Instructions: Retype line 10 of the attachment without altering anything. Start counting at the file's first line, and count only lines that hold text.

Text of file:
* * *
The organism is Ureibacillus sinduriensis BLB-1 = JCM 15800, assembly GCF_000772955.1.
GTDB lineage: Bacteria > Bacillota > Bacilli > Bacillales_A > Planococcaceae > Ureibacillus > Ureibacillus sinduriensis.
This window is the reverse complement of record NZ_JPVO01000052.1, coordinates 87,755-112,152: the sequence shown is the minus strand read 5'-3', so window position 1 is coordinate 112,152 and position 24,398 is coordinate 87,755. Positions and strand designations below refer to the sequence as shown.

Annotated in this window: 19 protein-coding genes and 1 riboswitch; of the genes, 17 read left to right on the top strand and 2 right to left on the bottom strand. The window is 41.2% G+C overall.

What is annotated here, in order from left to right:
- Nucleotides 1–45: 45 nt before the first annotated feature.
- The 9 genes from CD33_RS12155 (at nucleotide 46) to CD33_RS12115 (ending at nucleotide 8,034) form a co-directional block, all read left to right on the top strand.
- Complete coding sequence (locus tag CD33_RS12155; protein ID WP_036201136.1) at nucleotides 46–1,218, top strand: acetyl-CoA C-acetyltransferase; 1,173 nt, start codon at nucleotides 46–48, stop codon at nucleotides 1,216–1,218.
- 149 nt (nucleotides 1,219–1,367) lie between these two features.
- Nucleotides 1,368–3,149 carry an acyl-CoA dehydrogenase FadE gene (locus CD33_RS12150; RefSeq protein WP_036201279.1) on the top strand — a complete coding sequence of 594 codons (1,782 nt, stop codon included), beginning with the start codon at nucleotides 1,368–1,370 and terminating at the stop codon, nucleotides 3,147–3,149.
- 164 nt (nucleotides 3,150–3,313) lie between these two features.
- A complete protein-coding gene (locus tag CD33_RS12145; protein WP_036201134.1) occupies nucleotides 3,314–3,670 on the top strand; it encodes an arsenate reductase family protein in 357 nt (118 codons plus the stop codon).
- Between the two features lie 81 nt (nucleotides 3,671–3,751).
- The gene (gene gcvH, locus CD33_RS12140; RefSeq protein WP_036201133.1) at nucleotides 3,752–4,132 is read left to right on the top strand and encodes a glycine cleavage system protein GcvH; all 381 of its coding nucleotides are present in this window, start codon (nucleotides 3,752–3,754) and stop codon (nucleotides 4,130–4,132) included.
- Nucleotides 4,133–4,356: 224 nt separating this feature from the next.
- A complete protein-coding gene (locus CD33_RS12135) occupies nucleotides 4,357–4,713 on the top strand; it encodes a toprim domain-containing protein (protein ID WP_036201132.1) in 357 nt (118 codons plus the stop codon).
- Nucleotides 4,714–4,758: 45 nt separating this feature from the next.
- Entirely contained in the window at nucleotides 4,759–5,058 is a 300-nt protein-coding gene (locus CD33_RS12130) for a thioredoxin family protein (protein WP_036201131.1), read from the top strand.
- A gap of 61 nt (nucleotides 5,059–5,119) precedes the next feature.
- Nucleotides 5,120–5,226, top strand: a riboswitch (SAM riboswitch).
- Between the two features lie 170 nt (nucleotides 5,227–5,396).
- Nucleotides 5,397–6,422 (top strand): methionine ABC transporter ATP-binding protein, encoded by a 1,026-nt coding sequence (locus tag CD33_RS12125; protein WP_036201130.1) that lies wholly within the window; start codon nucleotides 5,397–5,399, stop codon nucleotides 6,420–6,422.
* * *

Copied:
- Nucleotides 1,368–3,149 carry an acyl-CoA dehydrogenase FadE gene (locus CD33_RS12150; RefSeq protein WP_036201279.1) on the top strand — a complete coding sequence of 594 codons (1,782 nt, stop codon included), beginning with the start codon at nucleotides 1,368–1,370 and terminating at the stop codon, nucleotides 3,147–3,149.